Let’s see what happens locally with the above board after running through this loop. We start with this board:

Worked example of eye filling, part 1

Then, B is filled:

Worked example of eye filling, part 2

Then A is neighbouring a 7-stone white block that can be immediately captured, so it too is filled:

Worked example of eye filling, part 3

And now, we’re done.

Since A and B were filled in, they’re not scored as territory.

Moreover, note that the seki detection algorithm will count the eyes of the white group as less than 2 (because it has only 1 eye). The 1 eye will be treated as non-territory. A player would likely then mark this entire white group dead, which effectively removes it from the board.

So as a total side-effect of filling in points to get a correct seki algorithm, certain points that would have been territory are ignored, potentially before any stones have been marked as dead.

Filling is not Smart

That last point is worth a bit more thought. Note one of the original assumptions:

Scoring is not the same as perfect, optimal play.

Filling in neutral points and false eyes in this way can’t detect certain situations, and isn’t intended to. Take this, for example:

Snapback example

There’s a snapback for black at B. If an algorithm fully read this sequence out with perfect play, it would decide that B is actually not a point of territory, then fill in B, then treat A as non-territory and fill that in too. The algorithm doesn’t do this. The snapback play at B is not detected. If both players leave the stones on the board like this, then all white regions are counted as territory. The scorer defers to player judgement here, it does not play perfectly.

Seki Detection with Points Filled

The algorithm we now have is:

  1. Fill neutral points.
  2. Fill obvious false eyes.
  3. Treat remaining controlled regions as potential territory.
  4. Counting eyes of each expanded region, exclude a controlled region if it’s part of a seki.

With the addition of steps (1) and (2) we can see what the previous edge-case board looked like:

Corner seki filling example, part 1

First, fill the neutral points:

Corner seki filling example, part 2

Then fill the false-ish eyes neighbouring capturable groups:

Corner seki filling example, part 3

(Note that the stones added aren’t played as if they were regular moves. Actually capturing stones by removing them doesn’t happen!)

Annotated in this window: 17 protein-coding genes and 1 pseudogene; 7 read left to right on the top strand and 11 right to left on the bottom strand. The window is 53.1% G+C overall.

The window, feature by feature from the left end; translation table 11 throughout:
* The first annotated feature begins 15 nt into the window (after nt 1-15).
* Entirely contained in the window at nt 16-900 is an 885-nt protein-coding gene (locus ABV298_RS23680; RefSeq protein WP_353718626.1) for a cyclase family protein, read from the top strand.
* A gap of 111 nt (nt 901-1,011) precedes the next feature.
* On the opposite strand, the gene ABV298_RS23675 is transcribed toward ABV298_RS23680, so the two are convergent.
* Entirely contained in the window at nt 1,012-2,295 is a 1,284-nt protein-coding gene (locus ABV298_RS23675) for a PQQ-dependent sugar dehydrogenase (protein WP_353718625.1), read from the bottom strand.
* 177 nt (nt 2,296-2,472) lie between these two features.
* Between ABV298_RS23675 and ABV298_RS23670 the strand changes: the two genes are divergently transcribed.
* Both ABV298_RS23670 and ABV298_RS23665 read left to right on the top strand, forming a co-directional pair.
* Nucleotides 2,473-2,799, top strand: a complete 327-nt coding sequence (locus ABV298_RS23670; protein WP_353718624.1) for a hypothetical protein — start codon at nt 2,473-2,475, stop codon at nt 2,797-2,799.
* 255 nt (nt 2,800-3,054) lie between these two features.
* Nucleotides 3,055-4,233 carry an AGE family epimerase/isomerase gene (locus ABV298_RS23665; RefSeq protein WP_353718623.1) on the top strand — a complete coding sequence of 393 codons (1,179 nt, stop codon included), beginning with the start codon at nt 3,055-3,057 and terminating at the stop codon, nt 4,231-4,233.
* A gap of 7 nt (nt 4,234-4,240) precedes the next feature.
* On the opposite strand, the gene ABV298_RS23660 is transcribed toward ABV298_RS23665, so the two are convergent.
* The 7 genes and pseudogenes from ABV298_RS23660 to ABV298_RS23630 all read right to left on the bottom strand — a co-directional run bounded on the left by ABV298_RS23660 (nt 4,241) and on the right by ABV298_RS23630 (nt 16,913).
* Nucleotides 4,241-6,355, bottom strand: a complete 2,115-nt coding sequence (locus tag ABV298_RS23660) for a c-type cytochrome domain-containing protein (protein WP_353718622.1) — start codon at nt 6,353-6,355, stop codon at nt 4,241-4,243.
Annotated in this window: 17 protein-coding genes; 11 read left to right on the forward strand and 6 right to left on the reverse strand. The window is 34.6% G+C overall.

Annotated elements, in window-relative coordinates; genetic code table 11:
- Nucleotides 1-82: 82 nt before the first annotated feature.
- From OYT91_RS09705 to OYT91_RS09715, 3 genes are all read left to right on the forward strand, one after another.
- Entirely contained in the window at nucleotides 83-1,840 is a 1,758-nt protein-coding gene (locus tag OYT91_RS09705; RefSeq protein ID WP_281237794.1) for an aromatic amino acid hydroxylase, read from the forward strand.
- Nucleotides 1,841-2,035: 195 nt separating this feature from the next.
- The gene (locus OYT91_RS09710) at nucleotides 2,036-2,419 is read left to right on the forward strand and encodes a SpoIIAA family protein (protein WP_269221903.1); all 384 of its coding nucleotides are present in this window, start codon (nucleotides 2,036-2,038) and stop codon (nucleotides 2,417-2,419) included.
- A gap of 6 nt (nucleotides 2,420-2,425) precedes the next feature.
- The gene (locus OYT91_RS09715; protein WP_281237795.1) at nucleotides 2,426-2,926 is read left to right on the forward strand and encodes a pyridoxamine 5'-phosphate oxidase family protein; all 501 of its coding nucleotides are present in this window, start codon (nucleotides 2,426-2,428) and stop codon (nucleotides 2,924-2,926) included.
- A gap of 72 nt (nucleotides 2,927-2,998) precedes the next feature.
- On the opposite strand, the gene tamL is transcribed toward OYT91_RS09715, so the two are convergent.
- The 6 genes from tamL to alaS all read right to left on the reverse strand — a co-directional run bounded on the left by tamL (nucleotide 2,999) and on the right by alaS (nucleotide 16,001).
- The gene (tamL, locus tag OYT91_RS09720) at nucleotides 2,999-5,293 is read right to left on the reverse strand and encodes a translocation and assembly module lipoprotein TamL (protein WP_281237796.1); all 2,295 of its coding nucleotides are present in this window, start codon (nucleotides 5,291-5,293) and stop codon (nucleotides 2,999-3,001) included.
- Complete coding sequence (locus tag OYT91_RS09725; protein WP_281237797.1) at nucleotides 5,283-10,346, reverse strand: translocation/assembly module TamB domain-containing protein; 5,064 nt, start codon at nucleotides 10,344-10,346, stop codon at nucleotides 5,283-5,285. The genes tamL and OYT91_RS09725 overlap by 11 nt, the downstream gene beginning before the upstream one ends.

Since no eyes are left, the original white regions will be ignored as part of the calculation.

Example with Two 1-Eyed Groups in Seki

Take this example:

Seki with two 1-eyed groups, part 1

A is neutral. B is an eye controlled by black, C is an eye controlled by white.

First, fill A.

Seki with two 1-eyed groups, part 2

Each empty region (after expansion) sums to only 1 eye each, so the surrounding stones are alive in seki, and B and C are discounted as territory.

Which Colour for Filling Neutral Points?

There’s one remaining question around filling neutral points: which colour do you use?

Using a fixed colour doesn’t work, because some neutral points don’t affect connections between groups, and others do. Take a board like this:

Two 1-eyed white groups separated by points that can always be filled to connect the groups

The two 1-eyed white groups are effectively connected. There are 3 ways to connect, and white only needs 1 of them. Ideally this should be treated as white territory, not a seki. Since filling in neutral points is needed to detect seki, the 3 neutral points in the middle will be filled with some colour, but which one?

If the choice of fill colour is white, then it’s all fine because the groups connect:

Two 1-eyed white groups now connected by filling all neutrals with white stones

If the choice is black, then it doesn’t work, because now the groups are fully separated and are treated as non-scoring:

Two 1-eyed white groups now separated by filling all neutrals with white stones

(Note that black and white could reverse roles. A single fixed colour will always have this problem.)

One workaround is to use a colour which acts as if it is both black and white. This is the approach taken in [6]: “grey” stones acting as simultaneously black and white. The two 1-eyed white groups connect, and are counted as territory.

Use of grey stones in this way suffers from the problem in [6]. Consider this board, which contains a seki in the lower left:

Seki where both sides could connect out with the use of grey stones

The marked points form bamboo joint connections. Consider the A points: white should be able to connect with at least one of the A points, which will also cut off the lower left black group. Since black has a similar position with the B points, the two 1-eye groups are in seki because of the neutral point between them.

But with grey stones, all A and B points are filled such that both 1-eye groups connect out. The eye calculation comes out as ≥ 2 and the eyes end up counting in territory.